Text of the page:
Rostropovich, a Russian cellist born in Baku, Azerbaijan, is considered by many to rank among the greatest classical musicians of the second half of the 20th century. Listening to this Bach piece intimates why this is so; he wrings out of his instrument a richness and clarity that does Bach justice. As is always the case, notably for musicians, the man is marked by his experiences, notably his struggles.

Rostropovich was a well-known fighter for freedom of speech, both within the former Soviet Union and outside its borders. After his public performances were reduced, primarily for his views, Rostropovich left the Soviet Union in 1974 with his wife and children and settled in the United States. From 1977 until 1994, he was musical director and conductor of the U.S.National Symphony Orchestra in Washington.

He returned to his homeland in 1990, when the situation for freedom improved and democracy's hand appeared to be gaining strength.


Tuesday, April 24, 2012

Itzhak Perlman, Isaac Stern & Pinchas Zukerman: Vivaldi Concerto For 3 Violins (1981)

Celebrating his 60th birthday, Isaac Stern is joined in this gala event by violinists Itzhak Perlman and Pinchas Zukerman, with the New York Philharmonic at Lincoln Center, conducted by Zubin Mehta, performing Vivaldi’s Concerto for Three Violins, in F Major, F.1. No 34. V 1: Allegro (00:02-04:42); 2: Andante (04:48-07:04); and 3: Allegro (07:08-10:27). This is a 1981 LP.

Monday, April 23, 2012

Jewish Humour: Doctors

Monday Humour

Much of the Jewish humour on this site can be found in this wonderful book: The Encyclopedia of Jewish Humor, compiled and edited by Henry D. Spalding.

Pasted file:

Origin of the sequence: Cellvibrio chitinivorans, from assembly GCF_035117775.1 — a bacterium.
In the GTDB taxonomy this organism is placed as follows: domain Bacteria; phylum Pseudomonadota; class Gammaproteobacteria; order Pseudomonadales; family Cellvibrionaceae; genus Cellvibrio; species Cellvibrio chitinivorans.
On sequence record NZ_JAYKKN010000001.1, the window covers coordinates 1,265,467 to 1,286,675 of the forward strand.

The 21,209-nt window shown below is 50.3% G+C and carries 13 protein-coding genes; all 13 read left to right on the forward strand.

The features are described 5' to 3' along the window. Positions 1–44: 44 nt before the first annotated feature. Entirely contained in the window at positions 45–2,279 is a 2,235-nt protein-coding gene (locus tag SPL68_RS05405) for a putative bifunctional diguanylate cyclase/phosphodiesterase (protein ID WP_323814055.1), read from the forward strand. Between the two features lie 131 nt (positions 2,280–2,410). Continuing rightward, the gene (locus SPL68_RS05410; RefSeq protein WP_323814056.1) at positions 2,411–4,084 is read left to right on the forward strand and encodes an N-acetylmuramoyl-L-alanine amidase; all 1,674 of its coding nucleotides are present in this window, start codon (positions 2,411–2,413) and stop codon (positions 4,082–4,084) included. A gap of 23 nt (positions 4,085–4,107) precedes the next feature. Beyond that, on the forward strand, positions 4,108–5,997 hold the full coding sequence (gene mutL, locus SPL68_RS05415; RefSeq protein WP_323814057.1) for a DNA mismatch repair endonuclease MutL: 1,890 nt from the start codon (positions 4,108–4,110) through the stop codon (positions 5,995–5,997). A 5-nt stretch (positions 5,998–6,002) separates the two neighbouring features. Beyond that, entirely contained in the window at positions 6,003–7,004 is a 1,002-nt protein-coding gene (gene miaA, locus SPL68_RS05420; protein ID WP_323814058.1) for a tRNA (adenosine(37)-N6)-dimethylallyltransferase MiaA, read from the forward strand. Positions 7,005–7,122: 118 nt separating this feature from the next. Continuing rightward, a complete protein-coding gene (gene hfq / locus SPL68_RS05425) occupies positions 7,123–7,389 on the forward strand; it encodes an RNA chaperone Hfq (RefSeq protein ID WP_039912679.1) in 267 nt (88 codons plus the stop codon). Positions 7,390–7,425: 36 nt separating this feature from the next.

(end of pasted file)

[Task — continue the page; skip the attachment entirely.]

This week's humour is focused on doctors
A man wasn’t feeling well so he went to the doctor. After examining him the doctor took his wife aside, and said, “your husband has a very sensitive heart. I am afraid he’s not going to make it, unless you treat him like a king, which means you are at his every beck and call, 24 hours a day and that he doesn't have to do anything himself. 
On the way home the husband asked with a note of concern “what did he say?” 
“Well”, the lady responded, “he said it looks like you probably won’t make it.”

It’s 10 p.m. when the phone rings in Dr. Minkofsky’s house. "It’s Dr. Gold," says his wife, passing him the phone, "I do hope it’s not another emergency."
Dr. Minkofsky takes the phone and says, "Hi, what’s up?" 
"Don’t worry, everything’s OK," replies Dr. Gold. "It’s just that I’m at home with Dr. Lewis and Dr. Kosiner. We’re having a little game of poker and we’re short of one hand so we thought you might like to come over and join us?"
"Sure .... yes, of course," replies Dr. Minkofsky, putting on a serious voice, "I’m leaving right now." And he puts down the phone.